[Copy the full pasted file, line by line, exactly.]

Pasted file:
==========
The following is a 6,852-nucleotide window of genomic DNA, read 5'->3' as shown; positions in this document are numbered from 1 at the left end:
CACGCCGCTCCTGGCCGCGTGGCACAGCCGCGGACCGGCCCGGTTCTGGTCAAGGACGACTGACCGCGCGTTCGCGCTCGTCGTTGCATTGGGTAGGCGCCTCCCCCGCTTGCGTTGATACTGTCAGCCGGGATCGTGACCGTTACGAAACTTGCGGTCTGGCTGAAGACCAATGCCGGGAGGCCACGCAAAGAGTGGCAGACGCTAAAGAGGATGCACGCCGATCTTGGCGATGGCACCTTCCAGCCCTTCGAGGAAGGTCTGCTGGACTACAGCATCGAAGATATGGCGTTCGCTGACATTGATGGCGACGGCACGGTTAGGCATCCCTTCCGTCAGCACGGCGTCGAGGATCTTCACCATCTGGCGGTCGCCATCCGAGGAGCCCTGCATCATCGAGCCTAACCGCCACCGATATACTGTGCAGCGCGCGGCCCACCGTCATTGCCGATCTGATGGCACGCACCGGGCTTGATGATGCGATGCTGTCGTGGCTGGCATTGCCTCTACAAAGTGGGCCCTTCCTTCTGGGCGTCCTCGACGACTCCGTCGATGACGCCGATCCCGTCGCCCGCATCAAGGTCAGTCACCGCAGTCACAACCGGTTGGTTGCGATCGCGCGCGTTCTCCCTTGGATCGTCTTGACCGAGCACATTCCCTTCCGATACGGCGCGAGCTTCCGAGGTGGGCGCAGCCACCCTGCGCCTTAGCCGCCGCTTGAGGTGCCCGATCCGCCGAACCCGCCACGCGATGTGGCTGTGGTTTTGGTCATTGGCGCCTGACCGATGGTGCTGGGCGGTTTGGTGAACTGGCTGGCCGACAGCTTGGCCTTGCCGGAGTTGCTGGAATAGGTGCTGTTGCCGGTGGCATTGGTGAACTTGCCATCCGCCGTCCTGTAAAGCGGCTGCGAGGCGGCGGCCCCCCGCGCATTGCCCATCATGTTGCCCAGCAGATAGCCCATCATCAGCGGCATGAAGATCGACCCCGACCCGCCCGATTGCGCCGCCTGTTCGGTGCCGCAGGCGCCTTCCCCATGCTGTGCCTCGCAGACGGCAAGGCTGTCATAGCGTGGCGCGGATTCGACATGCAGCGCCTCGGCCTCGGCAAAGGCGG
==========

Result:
The following is a 6,852-nucleotide window of genomic DNA, read 5'->3' as shown; positions in this document are numbered from 1 at the left end:
CACGCCGCTCCTGGCCGCGTGGCACAGCCGCGGACCGGCCCGGTTCTGGTCAAGGACGACTGACCGCGCGTTCGCGCTCGTCGTTGCATTGGGTAGGCGCCTCCCCCGCTTGCGTTGATACTGTCAGCCGGGATCGTGACCGTTACGAAACTTGCGGTCTGGCTGAAGACCAATGCCGGGAGGCCACGCAAAGAGTGGCAGACGCTAAAGAGGATGCACGCCGATCTTGGCGATGGCACCTTCCAGCCCTTCGAGGAAGGTCTGCTGGACTACAGCATCGAAGATATGGCGTTCGCTGACATTGATGGCGACGGCACGGTTAGGCATCCCTTCCGTCAGCACGGCGTCGAGGATCTTCACCATCTGGCGGTCGCCATCCGAGGAGCCCTGCATCATCGAGCCTAACCGCCACCGATATACTGTGCAGCGCGCGGCCCACCGTCATTGCCGATCTGATGGCACGCACCGGGCTTGATGATGCGATGCTGTCGTGGCTGGCATTGCCTCTACAAAGTGGGCCCTTCCTTCTGGGCGTCCTCGACGACTCCGTCGATGACGCCGATCCCGTCGCCCGCATCAAGGTCAGTCACCGCAGTCACAACCGGTTGGTTGCGATCGCGCGCGTTCTCCCTTGGATCGTCTTGACCGAGCACATTCCCTTCCGATACGGCGCGAGCTTCCGAGGTGGGCGCAGCCACCCTGCGCCTTAGCCGCCGCTTGAGGTGCCCGATCCGCCGAACCCGCCACGCGATGTGGCTGTGGTTTTGGTCATTGGCGCCTGACCGATGGTGCTGGGCGGTTTGGTGAACTGGCTGGCCGACAGCTTGGCCTTGCCGGAGTTGCTGGAATAGGTGCTGTTGCCGGTGGCATTGGTGAACTTGCCATCCGCCGTCCTGTAAAGCGGCTGCGAGGCGGCGGCCCCCCGCGCATTGCCCATCATGTTGCCCAGCAGATAGCCCATCATCAGCGGCATGAAGATCGACCCCGACCCGCCCGATTGCGCCGCCTGTTCGGTGCCGCAGGCGCCTTCCCCATGCTGTGCCTCGCAGACGGCAAGGCTGTCATAGCGTGGCGCGGATTCGACATGCAGCGCCTCGGCCTCGGCAAAGGCGG